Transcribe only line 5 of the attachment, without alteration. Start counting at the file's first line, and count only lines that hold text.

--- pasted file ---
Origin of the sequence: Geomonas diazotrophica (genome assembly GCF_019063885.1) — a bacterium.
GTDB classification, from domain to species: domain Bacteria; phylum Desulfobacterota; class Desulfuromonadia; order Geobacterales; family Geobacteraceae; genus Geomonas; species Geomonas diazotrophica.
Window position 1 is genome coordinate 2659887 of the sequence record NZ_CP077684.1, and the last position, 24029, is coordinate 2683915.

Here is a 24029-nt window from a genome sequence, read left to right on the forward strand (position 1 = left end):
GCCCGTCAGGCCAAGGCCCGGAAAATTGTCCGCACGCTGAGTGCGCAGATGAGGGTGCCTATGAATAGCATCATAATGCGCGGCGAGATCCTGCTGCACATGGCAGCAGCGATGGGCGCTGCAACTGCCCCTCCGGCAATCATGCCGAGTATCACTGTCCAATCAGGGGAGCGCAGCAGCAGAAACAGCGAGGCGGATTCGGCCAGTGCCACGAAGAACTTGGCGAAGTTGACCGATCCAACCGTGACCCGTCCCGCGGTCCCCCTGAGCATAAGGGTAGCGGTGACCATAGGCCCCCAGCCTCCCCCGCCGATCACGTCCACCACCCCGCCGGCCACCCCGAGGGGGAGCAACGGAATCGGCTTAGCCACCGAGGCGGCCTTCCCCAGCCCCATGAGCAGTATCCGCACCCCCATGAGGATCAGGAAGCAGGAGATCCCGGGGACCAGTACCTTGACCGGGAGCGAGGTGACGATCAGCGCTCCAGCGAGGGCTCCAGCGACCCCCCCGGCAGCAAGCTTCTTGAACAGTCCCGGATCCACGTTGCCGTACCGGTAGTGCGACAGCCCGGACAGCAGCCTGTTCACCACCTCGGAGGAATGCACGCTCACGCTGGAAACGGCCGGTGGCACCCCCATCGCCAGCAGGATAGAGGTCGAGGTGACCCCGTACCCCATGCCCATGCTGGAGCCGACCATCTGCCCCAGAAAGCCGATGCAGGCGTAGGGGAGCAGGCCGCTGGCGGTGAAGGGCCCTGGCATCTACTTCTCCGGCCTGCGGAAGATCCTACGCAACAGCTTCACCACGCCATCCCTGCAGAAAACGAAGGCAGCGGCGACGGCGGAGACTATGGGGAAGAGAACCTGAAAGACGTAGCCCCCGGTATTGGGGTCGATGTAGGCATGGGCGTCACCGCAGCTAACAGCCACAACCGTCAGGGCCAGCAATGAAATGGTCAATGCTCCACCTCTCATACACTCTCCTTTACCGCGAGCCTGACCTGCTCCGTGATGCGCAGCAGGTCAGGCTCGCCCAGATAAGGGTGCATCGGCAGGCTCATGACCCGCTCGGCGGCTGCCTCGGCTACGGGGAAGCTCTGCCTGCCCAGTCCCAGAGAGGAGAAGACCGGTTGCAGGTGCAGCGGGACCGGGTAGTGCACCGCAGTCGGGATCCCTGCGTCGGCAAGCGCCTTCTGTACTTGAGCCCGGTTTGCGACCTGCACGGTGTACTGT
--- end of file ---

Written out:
GCCCGTCAGGCCAAGGCCCGGAAAATTGTCCGCACGCTGAGTGCGCAGATGAGGGTGCCTATGAATAGCATCATAATGCGCGGCGAGATCCTGCTGCACATGGCAGCAGCGATGGGCGCTGCAACTGCCCCTCCGGCAATCATGCCGAGTATCACTGTCCAATCAGGGGAGCGCAGCAGCAGAAACAGCGAGGCGGATTCGGCCAGTGCCACGAAGAACTTGGCGAAGTTGACCGATCCAACCGTGACCCGTCCCGCGGTCCCCCTGAGCATAAGGGTAGCGGTGACCATAGGCCCCCAGCCTCCCCCGCCGATCACGTCCACCACCCCGCCGGCCACCCCGAGGGGGAGCAACGGAATCGGCTTAGCCACCGAGGCGGCCTTCCCCAGCCCCATGAGCAGTATCCGCACCCCCATGAGGATCAGGAAGCAGGAGATCCCGGGGACCAGTACCTTGACCGGGAGCGAGGTGACGATCAGCGCTCCAGCGAGGGCTCCAGCGACCCCCCCGGCAGCAAGCTTCTTGAACAGTCCCGGATCCACGTTGCCGTACCGGTAGTGCGACAGCCCGGACAGCAGCCTGTTCACCACCTCGGAGGAATGCACGCTCACGCTGGAAACGGCCGGTGGCACCCCCATCGCCAGCAGGATAGAGGTCGAGGTGACCCCGTACCCCATGCCCATGCTGGAGCCGACCATCTGCCCCAGAAAGCCGATGCAGGCGTAGGGGAGCAGGCCGCTGGCGGTGAAGGGCCCTGGCATCTACTTCTCCGGCCTGCGGAAGATCCTACGCAACAGCTTCACCACGCCATCCCTGCAGAAAACGAAGGCAGCGGCGACGGCGGAGACTATGGGGAAGAGAACCTGAAAGACGTAGCCCCCGGTATTGGGGTCGATGTAGGCATGGGCGTCACCGCAGCTAACAGCCACAACCGTCAGGGCCAGCAATGAAATGGTCAATGCTCCACCTCTCATACACTCTCCTTTACCGCGAGCCTGACCTGCTCCGTGATGCGCAGCAGGTCAGGCTCGCCCAGATAAGGGTGCATCGGCAGGCTCATGACCCGCTCGGCGGCTGCCTCGGCTACGGGGAAGCTCTGCCTGCCCAGTCCCAGAGAGGAGAAGACCGGTTGCAGGTGCAGCGGGACCGGGTAGTGCACCGCAGTCGGGATCCCTGCGTCGGCAAGCGCCTTCTGTACTTGAGCCCGGTTTGCGACCTGCACGGTGTACTGT